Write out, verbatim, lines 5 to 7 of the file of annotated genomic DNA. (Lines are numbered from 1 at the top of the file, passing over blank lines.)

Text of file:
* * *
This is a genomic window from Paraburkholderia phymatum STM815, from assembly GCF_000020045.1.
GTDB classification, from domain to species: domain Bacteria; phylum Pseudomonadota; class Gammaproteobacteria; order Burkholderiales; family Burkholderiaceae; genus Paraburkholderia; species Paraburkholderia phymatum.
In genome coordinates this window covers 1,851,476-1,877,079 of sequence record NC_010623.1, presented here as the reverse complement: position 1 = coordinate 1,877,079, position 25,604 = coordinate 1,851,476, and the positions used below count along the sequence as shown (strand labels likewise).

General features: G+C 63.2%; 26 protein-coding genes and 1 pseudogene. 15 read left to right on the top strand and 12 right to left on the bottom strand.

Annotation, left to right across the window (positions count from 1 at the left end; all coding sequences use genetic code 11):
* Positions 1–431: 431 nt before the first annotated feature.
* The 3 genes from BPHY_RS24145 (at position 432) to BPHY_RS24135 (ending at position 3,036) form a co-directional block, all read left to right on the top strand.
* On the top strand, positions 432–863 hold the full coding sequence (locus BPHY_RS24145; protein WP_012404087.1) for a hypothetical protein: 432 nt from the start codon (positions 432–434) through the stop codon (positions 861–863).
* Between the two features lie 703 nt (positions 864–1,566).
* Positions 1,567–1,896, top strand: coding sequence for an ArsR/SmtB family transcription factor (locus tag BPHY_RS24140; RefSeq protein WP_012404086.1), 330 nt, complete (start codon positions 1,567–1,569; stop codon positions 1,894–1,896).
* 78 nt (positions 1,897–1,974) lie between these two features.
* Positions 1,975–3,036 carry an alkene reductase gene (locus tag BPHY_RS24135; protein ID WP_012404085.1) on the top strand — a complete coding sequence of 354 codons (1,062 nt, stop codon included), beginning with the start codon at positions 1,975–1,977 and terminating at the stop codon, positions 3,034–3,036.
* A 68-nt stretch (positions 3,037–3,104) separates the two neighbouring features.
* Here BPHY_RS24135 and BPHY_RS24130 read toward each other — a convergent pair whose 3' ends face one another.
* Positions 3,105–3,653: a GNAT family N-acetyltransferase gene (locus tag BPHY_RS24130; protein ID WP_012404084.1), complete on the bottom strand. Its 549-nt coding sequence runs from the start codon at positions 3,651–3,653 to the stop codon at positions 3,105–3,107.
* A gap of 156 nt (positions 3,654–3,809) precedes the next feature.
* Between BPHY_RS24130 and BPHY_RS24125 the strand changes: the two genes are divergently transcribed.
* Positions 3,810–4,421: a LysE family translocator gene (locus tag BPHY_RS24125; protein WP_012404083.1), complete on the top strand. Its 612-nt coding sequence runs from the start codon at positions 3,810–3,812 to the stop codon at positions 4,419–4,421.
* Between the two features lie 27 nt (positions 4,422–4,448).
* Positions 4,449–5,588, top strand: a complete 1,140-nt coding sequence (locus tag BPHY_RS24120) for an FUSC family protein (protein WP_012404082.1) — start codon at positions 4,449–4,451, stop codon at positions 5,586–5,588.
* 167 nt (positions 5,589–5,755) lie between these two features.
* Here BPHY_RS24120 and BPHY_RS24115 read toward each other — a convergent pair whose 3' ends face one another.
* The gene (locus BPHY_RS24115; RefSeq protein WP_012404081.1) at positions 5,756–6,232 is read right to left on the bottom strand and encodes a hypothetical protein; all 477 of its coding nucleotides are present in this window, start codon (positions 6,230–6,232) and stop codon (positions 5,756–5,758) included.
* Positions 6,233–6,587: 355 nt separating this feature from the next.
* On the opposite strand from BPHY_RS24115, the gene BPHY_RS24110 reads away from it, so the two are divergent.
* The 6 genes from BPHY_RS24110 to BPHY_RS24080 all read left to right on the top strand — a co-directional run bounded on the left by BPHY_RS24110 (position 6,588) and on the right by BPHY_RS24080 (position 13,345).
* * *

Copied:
Annotation, left to right across the window (positions count from 1 at the left end; all coding sequences use genetic code 11):
* Positions 1–431: 431 nt before the first annotated feature.
* The 3 genes from BPHY_RS24145 (at position 432) to BPHY_RS24135 (ending at position 3,036) form a co-directional block, all read left to right on the top strand.